Have you ever wondered what your doctor is actually listening for when he or she uses a stethoscope to check your heart? Listening closely to your heart can give your doctor a wealth of information—for example, how hard or frequently it is beating and how your heart valves sound when they open and close.
The normal heartbeat is said to make a “lubb-dupp” sound as your heart valves close. But sometimes doctors can hear an extra sound. This unusual swishing or whooshing sound is called a heart murmur. More often than not, heart murmurs are harmless and don’t require any treatment. In fact, many people don’t even know they have a heart murmur unless their doctor tells them.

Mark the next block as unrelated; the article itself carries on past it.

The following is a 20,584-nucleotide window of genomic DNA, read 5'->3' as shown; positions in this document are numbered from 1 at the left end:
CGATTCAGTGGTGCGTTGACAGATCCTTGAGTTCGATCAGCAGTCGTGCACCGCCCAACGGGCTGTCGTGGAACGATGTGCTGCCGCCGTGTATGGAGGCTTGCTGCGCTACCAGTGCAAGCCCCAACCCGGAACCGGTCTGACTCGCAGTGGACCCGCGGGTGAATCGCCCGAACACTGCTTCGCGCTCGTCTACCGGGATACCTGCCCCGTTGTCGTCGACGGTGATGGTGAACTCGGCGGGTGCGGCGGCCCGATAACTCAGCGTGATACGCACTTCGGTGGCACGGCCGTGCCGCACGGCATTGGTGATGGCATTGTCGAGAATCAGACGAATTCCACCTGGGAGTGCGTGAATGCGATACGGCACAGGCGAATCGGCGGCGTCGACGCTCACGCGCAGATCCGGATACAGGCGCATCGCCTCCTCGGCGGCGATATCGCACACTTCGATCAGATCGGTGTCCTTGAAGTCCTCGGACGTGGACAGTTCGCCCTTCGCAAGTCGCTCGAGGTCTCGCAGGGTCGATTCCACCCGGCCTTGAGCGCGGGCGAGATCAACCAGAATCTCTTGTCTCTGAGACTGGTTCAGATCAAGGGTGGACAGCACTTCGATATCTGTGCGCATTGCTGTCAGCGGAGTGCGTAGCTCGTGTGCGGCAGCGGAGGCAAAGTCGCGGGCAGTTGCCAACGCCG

However, some heart murmurs can be a sign of a heart problem, usually due to damage to the valves that help direct the flow of blood within and out of the heart. There are a number of tests to help identify the exact cause of a heart murmur.
Even if your heart murmur is considered normal, make sure to take care of your heart. Use this condition center to learn more about heart murmur, create a list of questions to ask your health care provider, and much more.